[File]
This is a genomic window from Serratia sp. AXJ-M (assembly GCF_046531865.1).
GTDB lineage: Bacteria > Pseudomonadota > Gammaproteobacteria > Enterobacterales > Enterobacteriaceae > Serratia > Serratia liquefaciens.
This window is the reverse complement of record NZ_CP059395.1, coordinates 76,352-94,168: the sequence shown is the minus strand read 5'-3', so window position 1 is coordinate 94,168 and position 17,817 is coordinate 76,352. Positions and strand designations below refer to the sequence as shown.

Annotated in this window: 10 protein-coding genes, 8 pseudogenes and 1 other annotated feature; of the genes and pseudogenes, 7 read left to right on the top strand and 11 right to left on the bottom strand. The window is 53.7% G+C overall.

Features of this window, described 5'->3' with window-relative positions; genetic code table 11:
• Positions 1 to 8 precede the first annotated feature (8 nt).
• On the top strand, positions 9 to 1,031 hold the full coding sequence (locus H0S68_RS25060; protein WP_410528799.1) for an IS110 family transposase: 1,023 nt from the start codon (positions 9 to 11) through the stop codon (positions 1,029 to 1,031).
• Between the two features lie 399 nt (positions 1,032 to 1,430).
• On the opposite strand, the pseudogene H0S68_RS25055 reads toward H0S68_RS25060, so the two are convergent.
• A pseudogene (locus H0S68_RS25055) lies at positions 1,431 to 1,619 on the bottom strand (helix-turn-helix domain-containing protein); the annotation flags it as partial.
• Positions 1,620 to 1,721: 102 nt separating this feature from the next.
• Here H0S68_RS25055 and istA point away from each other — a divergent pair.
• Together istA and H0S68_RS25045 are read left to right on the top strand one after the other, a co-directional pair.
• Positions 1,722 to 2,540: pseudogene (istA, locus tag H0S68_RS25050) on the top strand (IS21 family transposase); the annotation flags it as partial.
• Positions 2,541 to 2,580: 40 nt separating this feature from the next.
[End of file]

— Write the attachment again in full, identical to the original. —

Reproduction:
This is a genomic window from Serratia sp. AXJ-M (assembly GCF_046531865.1).
GTDB lineage: Bacteria > Pseudomonadota > Gammaproteobacteria > Enterobacterales > Enterobacteriaceae > Serratia > Serratia liquefaciens.
This window is the reverse complement of record NZ_CP059395.1, coordinates 76,352-94,168: the sequence shown is the minus strand read 5'-3', so window position 1 is coordinate 94,168 and position 17,817 is coordinate 76,352. Positions and strand designations below refer to the sequence as shown.

Annotated in this window: 10 protein-coding genes, 8 pseudogenes and 1 other annotated feature; of the genes and pseudogenes, 7 read left to right on the top strand and 11 right to left on the bottom strand. The window is 53.7% G+C overall.

Features of this window, described 5'->3' with window-relative positions; genetic code table 11:
• Positions 1 to 8 precede the first annotated feature (8 nt).
• On the top strand, positions 9 to 1,031 hold the full coding sequence (locus H0S68_RS25060; protein WP_410528799.1) for an IS110 family transposase: 1,023 nt from the start codon (positions 9 to 11) through the stop codon (positions 1,029 to 1,031).
• Between the two features lie 399 nt (positions 1,032 to 1,430).
• On the opposite strand, the pseudogene H0S68_RS25055 reads toward H0S68_RS25060, so the two are convergent.
• A pseudogene (locus H0S68_RS25055) lies at positions 1,431 to 1,619 on the bottom strand (helix-turn-helix domain-containing protein); the annotation flags it as partial.
• Positions 1,620 to 1,721: 102 nt separating this feature from the next.
• Here H0S68_RS25055 and istA point away from each other — a divergent pair.
• Together istA and H0S68_RS25045 are read left to right on the top strand one after the other, a co-directional pair.
• Positions 1,722 to 2,540: pseudogene (istA, locus tag H0S68_RS25050) on the top strand (IS21 family transposase); the annotation flags it as partial.
• Positions 2,541 to 2,580: 40 nt separating this feature from the next.